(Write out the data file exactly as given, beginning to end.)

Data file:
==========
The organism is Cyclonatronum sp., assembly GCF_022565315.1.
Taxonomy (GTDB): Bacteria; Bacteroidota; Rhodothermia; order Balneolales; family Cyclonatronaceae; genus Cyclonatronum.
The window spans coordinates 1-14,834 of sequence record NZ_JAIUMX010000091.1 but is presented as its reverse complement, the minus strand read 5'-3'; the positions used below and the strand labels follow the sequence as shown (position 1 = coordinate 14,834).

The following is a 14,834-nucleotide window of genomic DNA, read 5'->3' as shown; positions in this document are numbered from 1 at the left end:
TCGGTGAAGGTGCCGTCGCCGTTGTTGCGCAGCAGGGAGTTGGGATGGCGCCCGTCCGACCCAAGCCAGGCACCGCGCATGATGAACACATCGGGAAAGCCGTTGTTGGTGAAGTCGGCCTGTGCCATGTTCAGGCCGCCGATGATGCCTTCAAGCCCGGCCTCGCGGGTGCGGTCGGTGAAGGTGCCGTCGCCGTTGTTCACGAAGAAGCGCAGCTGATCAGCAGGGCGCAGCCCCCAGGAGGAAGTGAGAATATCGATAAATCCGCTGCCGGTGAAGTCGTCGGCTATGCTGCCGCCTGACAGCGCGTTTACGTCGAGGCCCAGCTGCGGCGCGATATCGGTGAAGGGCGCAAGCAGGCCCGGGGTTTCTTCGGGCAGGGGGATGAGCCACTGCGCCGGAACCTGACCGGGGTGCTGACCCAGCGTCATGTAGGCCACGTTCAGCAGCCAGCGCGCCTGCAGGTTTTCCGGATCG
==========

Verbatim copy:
The organism is Cyclonatronum sp., assembly GCF_022565315.1.
Taxonomy (GTDB): Bacteria; Bacteroidota; Rhodothermia; order Balneolales; family Cyclonatronaceae; genus Cyclonatronum.
The window spans coordinates 1-14,834 of sequence record NZ_JAIUMX010000091.1 but is presented as its reverse complement, the minus strand read 5'-3'; the positions used below and the strand labels follow the sequence as shown (position 1 = coordinate 14,834).

The following is a 14,834-nucleotide window of genomic DNA, read 5'->3' as shown; positions in this document are numbered from 1 at the left end:
TCGGTGAAGGTGCCGTCGCCGTTGTTGCGCAGCAGGGAGTTGGGATGGCGCCCGTCCGACCCAAGCCAGGCACCGCGCATGATGAACACATCGGGAAAGCCGTTGTTGGTGAAGTCGGCCTGTGCCATGTTCAGGCCGCCGATGATGCCTTCAAGCCCGGCCTCGCGGGTGCGGTCGGTGAAGGTGCCGTCGCCGTTGTTCACGAAGAAGCGCAGCTGATCAGCAGGGCGCAGCCCCCAGGAGGAAGTGAGAATATCGATAAATCCGCTGCCGGTGAAGTCGTCGGCTATGCTGCCGCCTGACAGCGCGTTTACGTCGAGGCCCAGCTGCGGCGCGATATCGGTGAAGGGCGCAAGCAGGCCCGGGGTTTCTTCGGGCAGGGGGATGAGCCACTGCGCCGGAACCTGACCGGGGTGCTGACCCAGCGTCATGTAGGCCACGTTCAGCAGCCAGCGCGCCTGCAGGTTTTCCGGATCG